This filly was more of the racehorse build and I fell in love with it - but oh did it need firm but gentle handling. It was highly sensitive and nervous and every morning I went into it, I was very apprehensive as I manoeuvred at each side of her to get the collar over her head standing on tip toe to strap and adjust the harness. But to push her tail up and get the loop under was some feat; she did not like the hind quarters touched at all and it took all the strength of my extended arms to accomplish it, as she would lash out with the hind leg and strike sparks from the iron plate at the base of the partition. I led her then to the water trough for drink - then walked her over the cobbly ground towards where the van was parked - to persuade her into position for the shafts to be attached.
With thumping heart after my exertions and trepidation - I climbed up on to the high box seat - took firm hold of the reins and set off down the path to the main road. With high stepping vigour she raced along till we arrived at the station and there I had the task of backing the van into the restricted space where I had to dock it. At first she pranced awhile and the van oscillated wildly as I made several attempts to back her in quietly without catching the sides of the two motor vans at each side - with the protruding hubs on the large wheels of my van.
That was the first day of high tension and effort to calm and control my hyperactive steed and induce the docile response necessary for the job in hand, and the excitement of anticipation set the adrenalin flowing each morning as I set off to work with my lovely highly-strung "Jill". As I named her.
Arriving last at the stables I harnessed up and set off for the station, to find my loading bay choc-a-bloc.
Set off on my round till I came to the steep cobbly streets where the steel firms were situated - and as I started up the hill saw my horse's shoes striking sparks from the cobbles as her hoofs struggled to get a grip - sad the van was fully loaded with heavy merchandise. Hating to see her panting and straining, I pulled up and got down. Jump down and let's carry these steel rods to the top. We rolled our jackets to make a shoulder pad, I carried them up to the firm at the top - the workmen on the shop floor brought us each a mug of strong sweet tea as we waited to have the receipt slips signed in the office.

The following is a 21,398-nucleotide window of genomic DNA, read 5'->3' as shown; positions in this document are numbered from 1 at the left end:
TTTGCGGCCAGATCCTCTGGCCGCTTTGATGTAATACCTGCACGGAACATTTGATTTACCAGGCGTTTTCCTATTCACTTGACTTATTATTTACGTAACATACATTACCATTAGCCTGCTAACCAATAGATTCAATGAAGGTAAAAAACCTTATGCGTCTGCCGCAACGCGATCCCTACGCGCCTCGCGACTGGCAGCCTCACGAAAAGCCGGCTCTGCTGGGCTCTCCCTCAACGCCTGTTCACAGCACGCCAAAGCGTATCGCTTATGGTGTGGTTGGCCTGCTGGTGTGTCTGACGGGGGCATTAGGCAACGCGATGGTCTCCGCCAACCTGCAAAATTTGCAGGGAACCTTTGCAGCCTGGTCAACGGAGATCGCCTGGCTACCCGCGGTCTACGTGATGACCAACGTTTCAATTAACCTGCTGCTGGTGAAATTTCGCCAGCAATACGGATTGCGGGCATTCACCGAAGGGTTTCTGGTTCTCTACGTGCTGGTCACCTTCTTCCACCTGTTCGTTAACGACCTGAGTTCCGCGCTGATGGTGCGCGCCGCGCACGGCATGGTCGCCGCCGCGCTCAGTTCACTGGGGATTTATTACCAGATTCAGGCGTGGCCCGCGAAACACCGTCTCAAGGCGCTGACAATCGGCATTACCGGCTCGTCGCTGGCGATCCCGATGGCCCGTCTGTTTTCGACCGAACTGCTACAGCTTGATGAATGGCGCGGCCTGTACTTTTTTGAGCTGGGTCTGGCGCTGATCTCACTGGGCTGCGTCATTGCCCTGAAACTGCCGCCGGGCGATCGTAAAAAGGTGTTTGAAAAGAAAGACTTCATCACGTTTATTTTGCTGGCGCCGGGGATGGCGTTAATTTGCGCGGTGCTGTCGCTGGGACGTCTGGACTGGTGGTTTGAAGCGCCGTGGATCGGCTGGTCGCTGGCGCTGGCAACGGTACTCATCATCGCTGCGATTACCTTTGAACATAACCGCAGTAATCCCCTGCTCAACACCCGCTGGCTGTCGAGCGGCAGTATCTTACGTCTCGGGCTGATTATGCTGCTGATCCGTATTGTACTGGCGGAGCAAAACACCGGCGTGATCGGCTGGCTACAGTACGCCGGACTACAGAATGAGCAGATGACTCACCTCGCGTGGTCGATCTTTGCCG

Some time elapsed till the morning dawned with the road treacherous with frost and ice on the roads and as I neared the slight slope up to Snig Hill, my horse slipped and fell heavily to the ground. Just opposite was a brewery and men dashed out to surround the horse, and pedestrians flocked round in a crowd also. A policeman appeared and pushed thru' shouting 'where's the driver.' I was enveloped in the crowd, so I started jumping up and down to attract his attention, shouting, here I am - I'm here. He made way for me to get to the horse's head and I knelt to pacify her. As I hadn't the strength to free her from the harness, the men strained and pulled to undo the straps and eventually released her and coaxed her up. My poor Jill was distressed and trembling, but I managed to soothe her; so eventually I could adjust the harness again. They all thought I was a lad till the policeman ordered them to stand clear so I could continue on the round, when they sent up a cheer of encouragement - bless them.